The numbers are sobering: According to the American Geriatrics Society, there are 7,500 geriatricians in the U.S. – but 17,000 are needed now to care for our aging population. And with the growing numbers of Baby Boomers entering their senior years, this shortage is only getting worse.
That’s the bad news, but here’s the good news: Accomplished, ambitious, and energetic young doctors like Dr. Randi Rothbaum are looking to be part of the next generation of geriatricians who conduct research, teach others and care for medically complex older patients.
“All my life, I’ve been fascinated by the stories of older people,” she says. “At my own wedding, I missed my favorite part – the cake service – because I was talking to my husband’s 98-year-old cousin.”
Dr. Rothbaum is part of the Harvard Medical School Multi-Campus Fellowship in Geriatric Medicine, in which Hebrew SeniorLife is a key teaching partner. Established in 1978, it’s one of the oldest such programs in the country. More geriatric fellows have trained at Hebrew SeniorLife than at any other single teaching institution in the U.S.
Each year, eight fellows – doctors who have completed their residencies and seek to specialize in geriatrics – come to Hebrew SeniorLife and five other teaching sites in the Boston area. The fellows see patients in a variety of settings, including long-term chronic care at Hebrew Rehabilitation Center, plus acute care hospitals and outpatient clinics.
Fellows complete one year to become board-certified geriatricians. They can choose to stay for a second year if they’d like to pursue a career in academics or research.
Dr. Rothbaum has opted to stay for the second year, during which she is conducting research about hip fractures in seniors with advanced dementia. She will work with mentor Dr. Sarah Berry, a researcher at HSL’s Institute for Aging Research who is also the fellowship program’s director. Dr. Rothbaum also sees patients in skilled nursing at HSL’s Orchard Cove community and in post-acute rehabilitative care at Hebrew Rehabilitation Center in Boston.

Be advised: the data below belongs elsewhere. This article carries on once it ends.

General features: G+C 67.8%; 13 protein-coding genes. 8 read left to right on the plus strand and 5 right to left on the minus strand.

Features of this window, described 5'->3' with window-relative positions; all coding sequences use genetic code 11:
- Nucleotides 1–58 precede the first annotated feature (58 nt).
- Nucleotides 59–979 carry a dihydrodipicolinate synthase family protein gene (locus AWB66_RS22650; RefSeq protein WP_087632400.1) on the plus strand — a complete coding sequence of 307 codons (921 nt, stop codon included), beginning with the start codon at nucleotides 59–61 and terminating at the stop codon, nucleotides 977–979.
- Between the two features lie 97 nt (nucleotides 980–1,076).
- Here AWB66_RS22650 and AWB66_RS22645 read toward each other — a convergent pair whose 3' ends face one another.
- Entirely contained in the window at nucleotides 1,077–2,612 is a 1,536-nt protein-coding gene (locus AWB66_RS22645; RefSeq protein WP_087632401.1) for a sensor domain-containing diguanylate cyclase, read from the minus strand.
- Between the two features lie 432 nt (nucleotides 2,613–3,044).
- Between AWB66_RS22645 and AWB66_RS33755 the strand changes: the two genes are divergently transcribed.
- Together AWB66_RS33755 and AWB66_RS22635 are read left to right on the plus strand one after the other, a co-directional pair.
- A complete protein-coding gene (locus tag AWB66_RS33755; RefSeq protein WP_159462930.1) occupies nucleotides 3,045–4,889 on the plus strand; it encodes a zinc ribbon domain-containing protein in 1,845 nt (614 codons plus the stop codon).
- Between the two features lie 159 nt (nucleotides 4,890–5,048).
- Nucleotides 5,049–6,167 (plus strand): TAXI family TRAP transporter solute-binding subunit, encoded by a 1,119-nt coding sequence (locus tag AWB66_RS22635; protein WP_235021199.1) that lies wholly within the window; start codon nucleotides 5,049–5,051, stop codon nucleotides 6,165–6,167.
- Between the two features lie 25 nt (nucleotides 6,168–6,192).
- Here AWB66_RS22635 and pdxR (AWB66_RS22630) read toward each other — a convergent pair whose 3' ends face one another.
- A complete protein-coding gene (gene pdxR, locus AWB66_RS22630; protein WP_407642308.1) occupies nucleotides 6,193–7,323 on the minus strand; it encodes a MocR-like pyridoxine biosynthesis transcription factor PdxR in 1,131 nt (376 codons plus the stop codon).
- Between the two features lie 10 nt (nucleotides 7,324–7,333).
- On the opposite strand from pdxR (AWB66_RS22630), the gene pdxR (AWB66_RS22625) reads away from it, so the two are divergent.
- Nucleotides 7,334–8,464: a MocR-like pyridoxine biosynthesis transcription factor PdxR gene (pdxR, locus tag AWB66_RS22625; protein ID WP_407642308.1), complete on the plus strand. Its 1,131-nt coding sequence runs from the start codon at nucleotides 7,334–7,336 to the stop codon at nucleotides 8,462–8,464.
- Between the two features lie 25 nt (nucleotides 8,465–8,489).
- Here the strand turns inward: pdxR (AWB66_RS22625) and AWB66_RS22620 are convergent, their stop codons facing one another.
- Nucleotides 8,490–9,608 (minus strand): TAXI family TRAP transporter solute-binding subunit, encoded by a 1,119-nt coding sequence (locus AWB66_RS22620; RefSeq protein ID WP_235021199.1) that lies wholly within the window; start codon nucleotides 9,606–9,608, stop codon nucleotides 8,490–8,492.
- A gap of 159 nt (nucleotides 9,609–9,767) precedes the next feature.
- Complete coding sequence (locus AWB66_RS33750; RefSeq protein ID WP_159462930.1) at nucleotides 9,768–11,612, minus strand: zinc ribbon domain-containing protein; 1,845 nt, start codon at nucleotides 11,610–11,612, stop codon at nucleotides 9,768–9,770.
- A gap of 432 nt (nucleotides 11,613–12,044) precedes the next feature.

“I love being a clinician, but I want to do research that impacts my patients and can also be shared with other providers,” Dr. Rothbaum says. “The mortality rate in the first 6 to 12 months after a hip fracture is 30% to 60%. My research looks at the outcomes of patients with advanced dementia who experience a hip fracture and choose surgery versus those who don’t choose surgery. What was their quality of life? How does that event change the patient’s advance care planning? The results will give clinicians, patients and families more information to use in making health care decisions.”
Fellows also benefit from working in interdisciplinary teams – including nurses, pharmacists, social workers, and physical and occupational therapists – and train alongside geriatric psychiatrists and dentists. “Our fellowship program teaches you how to think holistically about a patient and his or her goals of care,” explains Dr. Rothbaum.
Reflecting on her experience, Dr. Rothbaum says, “It’s been inspiring to work with the staff at Hebrew Rehabilitation Center to see how long-term chronic care can be practiced. The nurses know who the patients are as people, and that really helps to inform their medical care. HRC’s model of always having a doctor on site, and having doctors dedicated to each floor, is unique. I was at HRC for a two-month rotation, and on my last day, I hugged all of my patients. I didn’t see them as patients, they were grandparents or friends.”
About Teaching at Hebrew SeniorLife
Hebrew SeniorLife is the only long-term care teaching hospital in the United States, and the only senior care organization affiliated with Harvard Medical School. About 90% of HSL’s medical staff is involved in teaching. We train more than 700 students, interns, residents and fellows each year in multiple disciplines – including nursing, physical therapy, social work, pharmacy and more – to prepare them to be the clinicians, researchers, leaders and policymakers of tomorrow. Since 1966, we have trained more physician fellows in geriatric medicine than any single teaching program in the country.